References

  1. Lennox K, Behlke MA (2016) Mini-review on curernt strategies to knockdown long non-coding RNAs. J rare Dis Res Treat. 1(3):66–70.
  2. Walder RY and Walder JA (1988) Role of RNase H in hybrid-arrested translation by antisense oligonucleotides. Proc Natl Acad Sci USA, 85:5011–5015.
  3. Dagle JM, Walder JA, and Weeks DL (1990) Targeted degradation of mRNA in Xenopus oocytes and embryos directed by modified oligonucleotides: studies of An2 and cyclin in embryogenesis. Nucleic Acids Res, 18:4751–4757.
  4. Braasch DA, Liu Y, and Corey DR (2002) Antisense inhibition of gene expression in cells by oligonucleotides incorporating locked nucleic acids: effect of mRNA target sequence and chimera design. Nucleic Acids Res, 30:5160–5167.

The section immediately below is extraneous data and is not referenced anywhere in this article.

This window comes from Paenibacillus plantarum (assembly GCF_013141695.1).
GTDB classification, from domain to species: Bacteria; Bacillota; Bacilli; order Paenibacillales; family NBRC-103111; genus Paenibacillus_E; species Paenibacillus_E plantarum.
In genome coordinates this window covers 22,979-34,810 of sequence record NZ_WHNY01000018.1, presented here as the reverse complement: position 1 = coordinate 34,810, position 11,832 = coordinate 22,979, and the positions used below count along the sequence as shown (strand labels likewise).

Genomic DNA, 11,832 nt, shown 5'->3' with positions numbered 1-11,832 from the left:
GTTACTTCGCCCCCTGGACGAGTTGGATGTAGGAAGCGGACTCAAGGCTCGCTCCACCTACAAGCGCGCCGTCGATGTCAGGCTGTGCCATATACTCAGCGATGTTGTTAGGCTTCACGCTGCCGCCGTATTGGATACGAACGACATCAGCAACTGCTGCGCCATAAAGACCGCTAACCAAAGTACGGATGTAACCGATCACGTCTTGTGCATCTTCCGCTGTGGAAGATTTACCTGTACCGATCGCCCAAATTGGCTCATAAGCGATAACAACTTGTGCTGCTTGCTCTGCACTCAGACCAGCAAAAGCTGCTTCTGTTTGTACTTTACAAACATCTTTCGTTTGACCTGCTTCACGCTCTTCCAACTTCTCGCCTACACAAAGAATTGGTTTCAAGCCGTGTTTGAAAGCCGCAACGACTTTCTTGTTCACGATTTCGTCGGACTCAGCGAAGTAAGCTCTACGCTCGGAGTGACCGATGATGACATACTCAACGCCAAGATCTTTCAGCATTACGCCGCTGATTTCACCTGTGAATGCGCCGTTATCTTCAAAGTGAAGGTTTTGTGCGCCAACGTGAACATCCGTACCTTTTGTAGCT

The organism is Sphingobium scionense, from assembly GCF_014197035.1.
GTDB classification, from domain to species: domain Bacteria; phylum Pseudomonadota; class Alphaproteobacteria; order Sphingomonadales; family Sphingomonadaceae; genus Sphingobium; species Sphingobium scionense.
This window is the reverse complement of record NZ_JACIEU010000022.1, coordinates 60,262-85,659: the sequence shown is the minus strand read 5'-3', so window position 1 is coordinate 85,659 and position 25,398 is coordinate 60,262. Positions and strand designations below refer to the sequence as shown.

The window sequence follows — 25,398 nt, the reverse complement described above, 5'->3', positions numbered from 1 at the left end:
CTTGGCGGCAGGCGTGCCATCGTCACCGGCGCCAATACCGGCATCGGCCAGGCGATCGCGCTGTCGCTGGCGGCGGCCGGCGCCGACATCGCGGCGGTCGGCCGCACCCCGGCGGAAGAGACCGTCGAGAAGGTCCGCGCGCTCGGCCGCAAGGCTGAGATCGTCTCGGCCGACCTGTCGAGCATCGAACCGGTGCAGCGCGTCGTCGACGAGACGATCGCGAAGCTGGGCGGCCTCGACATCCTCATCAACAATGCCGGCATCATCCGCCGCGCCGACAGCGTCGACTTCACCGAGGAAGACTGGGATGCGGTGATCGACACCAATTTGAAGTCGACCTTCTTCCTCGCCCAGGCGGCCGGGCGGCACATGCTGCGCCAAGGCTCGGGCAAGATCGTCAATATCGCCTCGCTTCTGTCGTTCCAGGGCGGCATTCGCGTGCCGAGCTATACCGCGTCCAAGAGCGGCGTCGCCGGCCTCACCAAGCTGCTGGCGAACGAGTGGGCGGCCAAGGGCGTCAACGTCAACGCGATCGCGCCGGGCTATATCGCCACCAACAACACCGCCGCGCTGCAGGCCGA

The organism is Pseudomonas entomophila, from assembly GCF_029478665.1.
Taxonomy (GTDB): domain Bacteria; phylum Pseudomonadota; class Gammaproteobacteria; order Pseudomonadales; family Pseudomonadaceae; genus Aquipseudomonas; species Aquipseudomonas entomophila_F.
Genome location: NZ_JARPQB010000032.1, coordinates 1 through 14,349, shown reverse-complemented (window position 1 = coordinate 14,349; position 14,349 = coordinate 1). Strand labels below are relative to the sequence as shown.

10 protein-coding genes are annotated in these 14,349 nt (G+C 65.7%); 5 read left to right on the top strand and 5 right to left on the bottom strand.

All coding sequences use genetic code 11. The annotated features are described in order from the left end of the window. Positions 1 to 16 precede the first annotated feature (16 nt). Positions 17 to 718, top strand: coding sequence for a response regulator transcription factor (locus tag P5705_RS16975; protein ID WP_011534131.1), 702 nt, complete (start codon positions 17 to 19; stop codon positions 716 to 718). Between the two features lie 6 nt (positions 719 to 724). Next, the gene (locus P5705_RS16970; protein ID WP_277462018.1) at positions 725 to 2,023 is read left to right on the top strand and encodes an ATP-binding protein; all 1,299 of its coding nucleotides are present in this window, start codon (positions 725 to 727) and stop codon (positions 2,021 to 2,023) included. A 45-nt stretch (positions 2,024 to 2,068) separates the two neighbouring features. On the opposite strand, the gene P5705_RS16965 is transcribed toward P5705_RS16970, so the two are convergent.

5. Kurreck J, Wyszko E, et al. (2002) Design of antisense oligos stabilized by locked nucleic acids. Nucleic Acids Res, 30:1911–1918.
  6. Grunweller A, Wyszko E, et al. (2003) Comparison of different antisense strategies in mammalian cells using locked nucleic acids, 2'-O-methyl RNA, phosphorothioates and small interfering RNA. Nucleic Acids Res, 31:3185–3193.